WebSockets 0.11

Update on the Haskell WebSockets library
Published on April 16, 2017 under the tag haskell


Today, I released version 0.11 of the Haskell websockets library. Minor changes include:

But most importantly, this release adds support for the permessage-deflate extension as described in RFC 7692. A big thanks go out to Marcin Tolysz who first submitted patches for an implementation. Unfortunately, merging these patches turned out to be a rocky road.


After merging all these changes and improving upon them, I’m very happy that the library now passes the Autobahn Testsuite. This language-agnostic testsuite is very extensive and contains test cases covering most of the protocol surface.


When I started running this testsuite against the websockets library, it was very encouraging to learn that – apart from a few corner cases – it was already passing most of this testsuite without any additional work.

The majority of failing tests were caused by the problem that the Haskell websockets library was too lenient: it would accept invalid UTF-8 characters when reading the messages as a ByteString. The RFC, however, dictates that a server should immediately close the connection if the client sends invalid UTF-8.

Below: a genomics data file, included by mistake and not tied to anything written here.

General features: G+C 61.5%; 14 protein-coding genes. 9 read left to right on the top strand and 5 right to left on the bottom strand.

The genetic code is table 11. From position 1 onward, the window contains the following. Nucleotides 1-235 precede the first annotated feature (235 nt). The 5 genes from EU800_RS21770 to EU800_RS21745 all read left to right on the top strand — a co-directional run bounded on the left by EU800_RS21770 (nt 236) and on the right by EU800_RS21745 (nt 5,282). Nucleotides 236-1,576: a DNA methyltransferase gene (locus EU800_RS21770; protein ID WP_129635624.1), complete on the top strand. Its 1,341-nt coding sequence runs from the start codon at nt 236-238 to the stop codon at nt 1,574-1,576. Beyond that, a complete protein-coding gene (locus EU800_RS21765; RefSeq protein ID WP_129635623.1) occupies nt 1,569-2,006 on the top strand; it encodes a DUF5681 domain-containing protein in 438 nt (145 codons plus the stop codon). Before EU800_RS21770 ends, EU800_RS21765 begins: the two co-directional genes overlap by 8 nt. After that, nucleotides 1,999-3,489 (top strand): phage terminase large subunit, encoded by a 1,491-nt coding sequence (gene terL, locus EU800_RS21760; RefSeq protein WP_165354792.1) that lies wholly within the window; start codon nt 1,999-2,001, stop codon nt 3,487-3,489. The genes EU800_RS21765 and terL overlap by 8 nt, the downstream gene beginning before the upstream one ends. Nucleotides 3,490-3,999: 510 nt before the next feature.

This has now been rectified, but as an opt-in, in order not to break any existing applications using this library. For example, in order to enable the new compression and UTF-8 validation, you can use something like:

main :: IO ()
main = WS.runServerWith "" 9001 options application
    options = WS.defaultConnectionOptions
        { WS.connectionCompressionOptions =
            WS.PermessageDeflateCompression WS.defaultPermessageDeflate
        , WS.connectionStrictUnicode      = True

Note that if you are already decoding the incoming messages to Text values through the WebSocketsData interface, enabling connectionStrictUnicode should not add any additional overhead. On the other hand, if your application is a proxy which just takes the ByteStrings and sends them through, enabling UTF-8 validation will of course come at a price.

In a future release, permessage-deflate will be enabled by default.

Other things

I realise that this blog has been a little quiet lately. This is because (aside from work being busy) I’ve been involved in some other things: